Thin film alloys or composites of various compositions can be deposited via Physical Vapor Deposition (PVD) processing in a variety of different ways. Probably the most common practice is to simply sputter the alloy or composite material from a homogeneous alloy or composite of the material composition which is to be desired in the resultant film. Of course there are any number of other methods with which to deposit multi constituent compound materials onto a substrate. Others include co-deposition, segmented targets, dual sources, etc. These can be discussed in subsequent blogs, but the basic concept of how the various species of atoms transfer from the target to the substrate while maintaining the same chemical composition will be discussed here.
As discussed previously, sputtering is essentially just the momentum transfer between charged particles (ions) in a plasma and atoms contained within a target material. In the plasma, an outer electron (negative charge) in the working gas is stripped away, leaving a net positive charge on the molecular structure of the gas. This creates an ion with a positive charge that can then be directed by an electrical and/or magnetic field of negative charge potential on the target surface that is to be sputtered. When the kinetic energy of the impinging ions exceeds the thermal energy (binding energy) of the atomic bonds within the crystalline structure of the material being sputtered, individual atoms of the target composition are ejected and propelled toward the substrate which is to be coated.
Incident ions collide with the atoms of the target material setting off collision cascades within the target. Similar to shooting pool, or billiards, when the cue ball hits the rack of object balls, the leading contact balls strike adjacent balls and then they, in turn, strike the next row of balls and so on and so forth until all the energy from the initial cue ball reaction subsides. So, from the initial collision of an ion (cue ball), a great number of additional atoms absorb the energy and react accordingly, bouncing to and fro within the target matrix. These cascading atoms will somewhat randomly alter their positions based on a number of factors such as the initial arrival energy of the ion, the incident angle of arrival at the target surface, the mass of the impinging ion, the mass of the atoms being sputtered, the energy of the atomic bonds and the binding surface energy of the atoms within the target. The target atoms recoil from the initial ion collision with some of the atoms reaching the target surface. Just like some of the object balls do in shooting pool when they end up beyond the initial position of the cue ball placement. If these atoms arriving at the target surface have sufficient energies greater than that of the surface binding energy, the atoms will be ejected from the surface and continue on into the plasma. Statistically some of these host atoms will arrive at the substrate surface. The statistical average of the number of atoms being ejected from the target surface per impinging ion is referred to as the “Sputter Yield” for any given set of variables described above. The sputter yield is a fixed constant for each element or compound in a given energy field.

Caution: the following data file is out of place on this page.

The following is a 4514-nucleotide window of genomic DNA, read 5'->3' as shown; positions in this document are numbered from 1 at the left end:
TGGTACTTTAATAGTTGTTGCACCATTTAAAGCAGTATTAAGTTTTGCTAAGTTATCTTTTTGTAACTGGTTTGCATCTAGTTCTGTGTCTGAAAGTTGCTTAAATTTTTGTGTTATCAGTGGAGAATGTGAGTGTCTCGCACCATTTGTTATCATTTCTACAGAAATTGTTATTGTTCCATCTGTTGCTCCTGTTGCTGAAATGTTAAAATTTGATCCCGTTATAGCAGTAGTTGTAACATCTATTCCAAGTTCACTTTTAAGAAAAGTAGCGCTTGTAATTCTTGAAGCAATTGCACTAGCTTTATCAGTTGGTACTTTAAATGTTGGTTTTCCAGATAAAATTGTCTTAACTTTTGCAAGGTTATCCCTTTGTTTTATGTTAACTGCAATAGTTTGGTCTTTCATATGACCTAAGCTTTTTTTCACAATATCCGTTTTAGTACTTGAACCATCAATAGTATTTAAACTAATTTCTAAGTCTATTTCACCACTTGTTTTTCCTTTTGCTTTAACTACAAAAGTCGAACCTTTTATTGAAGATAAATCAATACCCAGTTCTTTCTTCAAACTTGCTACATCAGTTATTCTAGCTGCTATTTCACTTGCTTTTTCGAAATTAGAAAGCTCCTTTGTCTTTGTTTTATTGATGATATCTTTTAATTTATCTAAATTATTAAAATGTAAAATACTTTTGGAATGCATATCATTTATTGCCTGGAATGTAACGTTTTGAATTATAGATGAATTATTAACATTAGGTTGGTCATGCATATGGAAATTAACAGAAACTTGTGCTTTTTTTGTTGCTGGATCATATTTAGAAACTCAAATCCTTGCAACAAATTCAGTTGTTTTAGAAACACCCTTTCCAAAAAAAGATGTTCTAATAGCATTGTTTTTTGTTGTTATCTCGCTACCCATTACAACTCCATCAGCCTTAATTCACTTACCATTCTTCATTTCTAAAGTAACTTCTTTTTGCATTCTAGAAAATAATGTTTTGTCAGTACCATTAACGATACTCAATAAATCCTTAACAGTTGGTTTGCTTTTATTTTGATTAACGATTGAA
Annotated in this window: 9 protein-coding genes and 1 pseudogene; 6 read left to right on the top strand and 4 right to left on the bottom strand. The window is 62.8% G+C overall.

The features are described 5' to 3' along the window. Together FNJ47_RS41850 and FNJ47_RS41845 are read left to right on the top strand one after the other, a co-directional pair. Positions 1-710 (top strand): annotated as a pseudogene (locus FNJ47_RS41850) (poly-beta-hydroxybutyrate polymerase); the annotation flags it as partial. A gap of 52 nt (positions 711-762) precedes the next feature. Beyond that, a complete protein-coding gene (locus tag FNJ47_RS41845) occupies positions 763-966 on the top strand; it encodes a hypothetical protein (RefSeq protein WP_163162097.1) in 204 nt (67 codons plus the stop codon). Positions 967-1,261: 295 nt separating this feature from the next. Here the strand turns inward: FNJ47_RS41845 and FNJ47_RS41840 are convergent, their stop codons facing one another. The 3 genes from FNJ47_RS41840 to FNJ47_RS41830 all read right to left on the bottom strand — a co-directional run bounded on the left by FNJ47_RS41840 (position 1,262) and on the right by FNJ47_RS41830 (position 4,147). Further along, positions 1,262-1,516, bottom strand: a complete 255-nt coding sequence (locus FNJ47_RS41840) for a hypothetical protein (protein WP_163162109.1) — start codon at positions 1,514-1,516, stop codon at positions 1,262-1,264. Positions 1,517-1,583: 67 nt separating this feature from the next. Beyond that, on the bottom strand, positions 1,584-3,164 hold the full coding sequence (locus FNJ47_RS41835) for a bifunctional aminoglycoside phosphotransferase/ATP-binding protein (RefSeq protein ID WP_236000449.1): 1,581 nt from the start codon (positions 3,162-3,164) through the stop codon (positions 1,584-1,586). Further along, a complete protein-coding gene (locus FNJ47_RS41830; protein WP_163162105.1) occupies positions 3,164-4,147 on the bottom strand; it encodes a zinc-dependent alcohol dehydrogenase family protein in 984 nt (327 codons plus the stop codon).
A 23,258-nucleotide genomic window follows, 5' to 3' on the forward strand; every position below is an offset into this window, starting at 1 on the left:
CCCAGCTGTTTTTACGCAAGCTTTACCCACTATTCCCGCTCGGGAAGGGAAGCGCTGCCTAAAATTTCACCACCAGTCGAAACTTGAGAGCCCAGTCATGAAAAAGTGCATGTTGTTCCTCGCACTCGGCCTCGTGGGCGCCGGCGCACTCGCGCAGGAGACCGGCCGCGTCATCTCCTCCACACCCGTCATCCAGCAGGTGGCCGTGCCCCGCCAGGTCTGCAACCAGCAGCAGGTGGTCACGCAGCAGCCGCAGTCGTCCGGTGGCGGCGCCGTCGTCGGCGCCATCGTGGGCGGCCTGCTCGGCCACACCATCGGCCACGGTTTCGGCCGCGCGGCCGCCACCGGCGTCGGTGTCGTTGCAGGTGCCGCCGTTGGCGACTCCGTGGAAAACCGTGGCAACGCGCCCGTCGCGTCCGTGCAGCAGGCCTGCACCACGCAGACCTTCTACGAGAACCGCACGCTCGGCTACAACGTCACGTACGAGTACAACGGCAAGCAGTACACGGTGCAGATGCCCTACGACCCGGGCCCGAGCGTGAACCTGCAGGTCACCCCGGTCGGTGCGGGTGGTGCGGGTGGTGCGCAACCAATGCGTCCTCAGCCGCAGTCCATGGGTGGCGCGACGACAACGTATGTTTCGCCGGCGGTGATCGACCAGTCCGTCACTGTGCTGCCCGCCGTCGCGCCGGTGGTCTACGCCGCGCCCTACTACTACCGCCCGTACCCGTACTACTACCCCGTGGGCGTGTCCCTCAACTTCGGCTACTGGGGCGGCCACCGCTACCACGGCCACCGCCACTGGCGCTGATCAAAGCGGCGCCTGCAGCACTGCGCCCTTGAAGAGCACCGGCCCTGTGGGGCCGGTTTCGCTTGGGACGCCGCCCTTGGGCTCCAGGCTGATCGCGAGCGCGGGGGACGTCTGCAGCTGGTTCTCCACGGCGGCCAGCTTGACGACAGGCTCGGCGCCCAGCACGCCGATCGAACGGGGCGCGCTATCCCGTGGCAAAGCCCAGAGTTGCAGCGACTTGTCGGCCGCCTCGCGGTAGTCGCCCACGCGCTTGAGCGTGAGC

If all these variables are held constant, there would be a constant rate of atomic deposition. However, in an alloy or composite material, it stands to reason that the energy of the atomic bonds for each constituent are not likely to be the same. This attraction between atoms, or bonding energy, may be due to electrostatic forces between individual atoms with opposite charges or covalent bonding energy from atoms with shared electrons. The atomic bonding energy is unique to any given element based on the individual atomic structure. There are stronger bonds in certain materials, such as covalent or ionic bonds, as well as weaker bonds such as dipolar interactions. So if the physical geometry of the deposition system is held constant and the arrival energy of the impinging ions are held constant, it would stand to reason that more weaker bonded atoms would be ejected from the surface than would be stronger bonded atoms. How will these individual sputter yields then affect the deposition rates for alloys or composite materials that may be comprised of elements with vastly different atomic bonding energies creating different sputter yields for each constituent?
It would be expected that a material with weaker atomic bonds would have its atoms ejected from the target surface faster than materials with stronger atomic bonds, based on sputter yield calculations. This is, in fact, what happens. So how can the resultant films maintain the same chemical composition as that of the host target material? Simple. Yes, the constituent with the weakest atomic bonds does sputter away from the target surface at a higher rate. Accordingly, this depletes the number of host atoms of the weaker bonded material from the target surface. So there are fewer of these weaker bonded atoms available to be ejected from the target surface compared to the atoms with the higher strength atomic bonds. Within a very short period of time there reaches an equilibrium proportion of chemical composition on and near the target surface. This new equilibrium composition is in accordance with the atomic binding energies of the available surface species. There are fewer weaker bonded atoms than stronger bonded atoms available to be sputtered. This equilibrium ratio is in direct proportion to the reciprocal of the sputter yields. Once this equilibrium composition is reached on the target surface, the proportion of each species available statistically enables the resultant film composition to be exactly the same as the original homogeneous chemical composition of the initial starting target composition. Thus is the magic of sputtering.